Political Obstacles to Decentralization: Evidence from Argentina and the Philippines by Kent Eaton:
Because of weak parties and individualistic behaviour by legislators, presidents of the Philippines have had a very difficult time getting their policy agendas through the legislature. Traditionally, presidents have depended on their formal authority over the release of pork barrel funds as a power resource that allows them to purchase the support of legislators for substantive policy change. As a governing tool, the effectiveness of the president's control over the release of these funds would be seriously undercut by the broad devolution of revenues and expenditures. Local governments would become much less dependent on pork barrel funds, decreasing their political leverage and utility to the president.
Given this political reality, support by President Aquino for decentralization and its passage by Congress in 1991 is politically intriguing. The key to explaining the political logic of the 1991 decentralization is the role played by different electoral incentives, beginning with the lack of electoral incentives facing President Aquino.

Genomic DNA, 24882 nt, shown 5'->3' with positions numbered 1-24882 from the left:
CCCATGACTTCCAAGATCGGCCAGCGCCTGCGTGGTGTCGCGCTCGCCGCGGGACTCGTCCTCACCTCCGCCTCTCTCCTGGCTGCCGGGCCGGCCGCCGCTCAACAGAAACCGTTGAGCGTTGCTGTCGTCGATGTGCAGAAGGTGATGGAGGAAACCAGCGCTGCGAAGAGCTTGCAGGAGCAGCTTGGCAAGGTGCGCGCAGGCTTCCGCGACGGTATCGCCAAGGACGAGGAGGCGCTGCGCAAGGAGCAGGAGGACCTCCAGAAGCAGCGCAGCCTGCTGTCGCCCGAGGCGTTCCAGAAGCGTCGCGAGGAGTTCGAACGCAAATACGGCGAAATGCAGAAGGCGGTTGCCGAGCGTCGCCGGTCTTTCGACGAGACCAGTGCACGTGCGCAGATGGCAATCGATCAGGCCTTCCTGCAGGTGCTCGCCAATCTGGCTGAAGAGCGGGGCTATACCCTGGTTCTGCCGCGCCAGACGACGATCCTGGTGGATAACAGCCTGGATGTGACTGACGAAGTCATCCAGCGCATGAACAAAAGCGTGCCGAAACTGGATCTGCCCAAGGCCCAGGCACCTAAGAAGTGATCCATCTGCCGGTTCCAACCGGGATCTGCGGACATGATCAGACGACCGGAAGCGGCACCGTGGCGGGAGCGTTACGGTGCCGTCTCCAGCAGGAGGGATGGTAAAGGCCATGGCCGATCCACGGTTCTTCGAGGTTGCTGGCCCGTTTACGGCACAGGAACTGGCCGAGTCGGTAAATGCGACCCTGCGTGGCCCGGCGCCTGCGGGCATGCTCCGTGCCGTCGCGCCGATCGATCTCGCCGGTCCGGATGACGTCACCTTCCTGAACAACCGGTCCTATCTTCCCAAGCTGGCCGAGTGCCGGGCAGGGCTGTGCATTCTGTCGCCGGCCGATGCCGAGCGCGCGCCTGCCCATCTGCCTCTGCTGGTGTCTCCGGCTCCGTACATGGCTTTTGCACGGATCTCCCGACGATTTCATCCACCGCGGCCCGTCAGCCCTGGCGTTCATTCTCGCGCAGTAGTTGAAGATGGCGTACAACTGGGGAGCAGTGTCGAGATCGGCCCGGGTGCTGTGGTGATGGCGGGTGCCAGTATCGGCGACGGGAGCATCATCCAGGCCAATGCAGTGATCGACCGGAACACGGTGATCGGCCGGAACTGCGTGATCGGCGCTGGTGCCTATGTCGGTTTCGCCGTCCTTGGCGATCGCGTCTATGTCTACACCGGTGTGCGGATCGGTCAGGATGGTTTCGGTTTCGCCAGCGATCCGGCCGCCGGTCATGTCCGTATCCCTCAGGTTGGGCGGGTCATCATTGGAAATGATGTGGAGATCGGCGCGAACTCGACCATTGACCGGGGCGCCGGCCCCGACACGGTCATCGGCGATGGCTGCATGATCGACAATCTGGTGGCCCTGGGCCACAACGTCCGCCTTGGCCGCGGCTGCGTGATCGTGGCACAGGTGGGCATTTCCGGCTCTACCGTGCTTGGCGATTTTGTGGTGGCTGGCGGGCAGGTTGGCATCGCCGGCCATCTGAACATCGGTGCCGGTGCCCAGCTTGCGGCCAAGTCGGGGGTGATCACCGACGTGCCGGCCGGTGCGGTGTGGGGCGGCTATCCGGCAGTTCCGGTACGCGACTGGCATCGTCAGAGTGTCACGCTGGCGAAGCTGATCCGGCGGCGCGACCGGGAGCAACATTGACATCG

A non-traditional politician and political widow who was uninterested in remaining in power beyond her six-year term, Aquino was committed to the `no re-election' clause of the 1986 constitution, which was written by individuals she appointed and which included several measures that were designed to avoid repetitions of Marcos' successful attempts to perpetuate himself in power. Aquino was therefore unlike most presidents in that she was not personally threatened by the loss of power to the national government that the Code would effect. Furthermore, she considered decentralization to be the linchpin of her administration and a reform that would facilitate the transition to democracy, the main legacy of her government.